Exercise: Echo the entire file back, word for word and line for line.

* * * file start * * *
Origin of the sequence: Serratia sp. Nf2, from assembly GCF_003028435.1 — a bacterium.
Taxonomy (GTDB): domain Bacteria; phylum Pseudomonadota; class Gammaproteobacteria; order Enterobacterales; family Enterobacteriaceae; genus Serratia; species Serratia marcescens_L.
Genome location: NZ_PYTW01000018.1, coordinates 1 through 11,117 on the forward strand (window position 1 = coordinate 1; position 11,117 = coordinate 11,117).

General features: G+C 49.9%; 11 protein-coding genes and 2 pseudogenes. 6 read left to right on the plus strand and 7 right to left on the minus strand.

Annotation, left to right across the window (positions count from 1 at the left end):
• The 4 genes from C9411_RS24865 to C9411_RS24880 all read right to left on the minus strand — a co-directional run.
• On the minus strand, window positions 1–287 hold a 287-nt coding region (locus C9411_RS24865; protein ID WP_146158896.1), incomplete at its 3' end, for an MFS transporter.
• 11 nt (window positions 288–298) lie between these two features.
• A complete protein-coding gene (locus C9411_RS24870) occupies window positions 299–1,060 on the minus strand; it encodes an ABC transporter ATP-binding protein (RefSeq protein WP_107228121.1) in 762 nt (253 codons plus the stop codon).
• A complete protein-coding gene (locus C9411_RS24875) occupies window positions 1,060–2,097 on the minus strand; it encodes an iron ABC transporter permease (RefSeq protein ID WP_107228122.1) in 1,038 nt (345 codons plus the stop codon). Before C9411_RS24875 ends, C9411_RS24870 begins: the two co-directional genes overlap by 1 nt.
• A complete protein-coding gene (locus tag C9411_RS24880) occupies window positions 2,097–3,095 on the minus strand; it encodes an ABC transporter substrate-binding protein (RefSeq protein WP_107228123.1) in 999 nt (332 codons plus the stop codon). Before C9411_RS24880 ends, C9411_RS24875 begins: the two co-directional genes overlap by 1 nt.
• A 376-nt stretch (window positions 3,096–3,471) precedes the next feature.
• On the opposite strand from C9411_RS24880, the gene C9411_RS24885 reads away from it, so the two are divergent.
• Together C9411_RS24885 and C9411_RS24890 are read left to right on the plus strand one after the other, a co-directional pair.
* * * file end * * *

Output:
Origin of the sequence: Serratia sp. Nf2, from assembly GCF_003028435.1 — a bacterium.
Taxonomy (GTDB): domain Bacteria; phylum Pseudomonadota; class Gammaproteobacteria; order Enterobacterales; family Enterobacteriaceae; genus Serratia; species Serratia marcescens_L.
Genome location: NZ_PYTW01000018.1, coordinates 1 through 11,117 on the forward strand (window position 1 = coordinate 1; position 11,117 = coordinate 11,117).

General features: G+C 49.9%; 11 protein-coding genes and 2 pseudogenes. 6 read left to right on the plus strand and 7 right to left on the minus strand.

Annotation, left to right across the window (positions count from 1 at the left end):
• The 4 genes from C9411_RS24865 to C9411_RS24880 all read right to left on the minus strand — a co-directional run.
• On the minus strand, window positions 1–287 hold a 287-nt coding region (locus C9411_RS24865; protein ID WP_146158896.1), incomplete at its 3' end, for an MFS transporter.
• 11 nt (window positions 288–298) lie between these two features.
• A complete protein-coding gene (locus C9411_RS24870) occupies window positions 299–1,060 on the minus strand; it encodes an ABC transporter ATP-binding protein (RefSeq protein WP_107228121.1) in 762 nt (253 codons plus the stop codon).
• A complete protein-coding gene (locus C9411_RS24875) occupies window positions 1,060–2,097 on the minus strand; it encodes an iron ABC transporter permease (RefSeq protein ID WP_107228122.1) in 1,038 nt (345 codons plus the stop codon). Before C9411_RS24875 ends, C9411_RS24870 begins: the two co-directional genes overlap by 1 nt.
• A complete protein-coding gene (locus tag C9411_RS24880) occupies window positions 2,097–3,095 on the minus strand; it encodes an ABC transporter substrate-binding protein (RefSeq protein WP_107228123.1) in 999 nt (332 codons plus the stop codon). Before C9411_RS24880 ends, C9411_RS24875 begins: the two co-directional genes overlap by 1 nt.
• A 376-nt stretch (window positions 3,096–3,471) precedes the next feature.
• On the opposite strand from C9411_RS24880, the gene C9411_RS24885 reads away from it, so the two are divergent.
• Together C9411_RS24885 and C9411_RS24890 are read left to right on the plus strand one after the other, a co-directional pair.